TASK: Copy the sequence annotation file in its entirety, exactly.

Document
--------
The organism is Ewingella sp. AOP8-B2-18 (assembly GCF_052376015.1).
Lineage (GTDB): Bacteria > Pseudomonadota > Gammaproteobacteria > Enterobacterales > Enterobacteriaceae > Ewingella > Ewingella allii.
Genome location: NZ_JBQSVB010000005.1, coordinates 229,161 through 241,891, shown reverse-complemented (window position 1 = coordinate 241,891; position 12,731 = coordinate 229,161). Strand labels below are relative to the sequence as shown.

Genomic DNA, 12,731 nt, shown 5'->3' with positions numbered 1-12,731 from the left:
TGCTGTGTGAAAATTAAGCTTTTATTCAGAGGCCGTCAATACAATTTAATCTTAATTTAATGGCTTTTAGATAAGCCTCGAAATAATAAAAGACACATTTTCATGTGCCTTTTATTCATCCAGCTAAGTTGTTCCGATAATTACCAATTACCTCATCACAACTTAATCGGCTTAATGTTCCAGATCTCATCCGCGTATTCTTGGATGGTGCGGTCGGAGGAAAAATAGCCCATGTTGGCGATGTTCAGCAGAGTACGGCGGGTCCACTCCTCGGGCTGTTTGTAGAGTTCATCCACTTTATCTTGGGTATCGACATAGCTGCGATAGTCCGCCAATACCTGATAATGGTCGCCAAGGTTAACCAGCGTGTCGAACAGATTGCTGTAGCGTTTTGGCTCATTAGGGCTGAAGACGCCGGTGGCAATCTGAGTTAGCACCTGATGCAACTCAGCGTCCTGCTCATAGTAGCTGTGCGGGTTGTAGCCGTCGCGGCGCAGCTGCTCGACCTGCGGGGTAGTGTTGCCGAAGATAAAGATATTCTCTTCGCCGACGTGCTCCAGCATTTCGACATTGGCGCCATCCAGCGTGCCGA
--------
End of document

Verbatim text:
The organism is Ewingella sp. AOP8-B2-18 (assembly GCF_052376015.1).
Lineage (GTDB): Bacteria > Pseudomonadota > Gammaproteobacteria > Enterobacterales > Enterobacteriaceae > Ewingella > Ewingella allii.
Genome location: NZ_JBQSVB010000005.1, coordinates 229,161 through 241,891, shown reverse-complemented (window position 1 = coordinate 241,891; position 12,731 = coordinate 229,161). Strand labels below are relative to the sequence as shown.

Genomic DNA, 12,731 nt, shown 5'->3' with positions numbered 1-12,731 from the left:
TGCTGTGTGAAAATTAAGCTTTTATTCAGAGGCCGTCAATACAATTTAATCTTAATTTAATGGCTTTTAGATAAGCCTCGAAATAATAAAAGACACATTTTCATGTGCCTTTTATTCATCCAGCTAAGTTGTTCCGATAATTACCAATTACCTCATCACAACTTAATCGGCTTAATGTTCCAGATCTCATCCGCGTATTCTTGGATGGTGCGGTCGGAGGAAAAATAGCCCATGTTGGCGATGTTCAGCAGAGTACGGCGGGTCCACTCCTCGGGCTGTTTGTAGAGTTCATCCACTTTATCTTGGGTATCGACATAGCTGCGATAGTCCGCCAATACCTGATAATGGTCGCCAAGGTTAACCAGCGTGTCGAACAGATTGCTGTAGCGTTTTGGCTCATTAGGGCTGAAGACGCCGGTGGCAATCTGAGTTAGCACCTGATGCAACTCAGCGTCCTGCTCATAGTAGCTGTGCGGGTTGTAGCCGTCGCGGCGCAGCTGCTCGACCTGCGGGGTAGTGTTGCCGAAGATAAAGATATTCTCTTCGCCGACGTGCTCCAGCATTTCGACATTGGCGCCATCCAGCGTGCCGA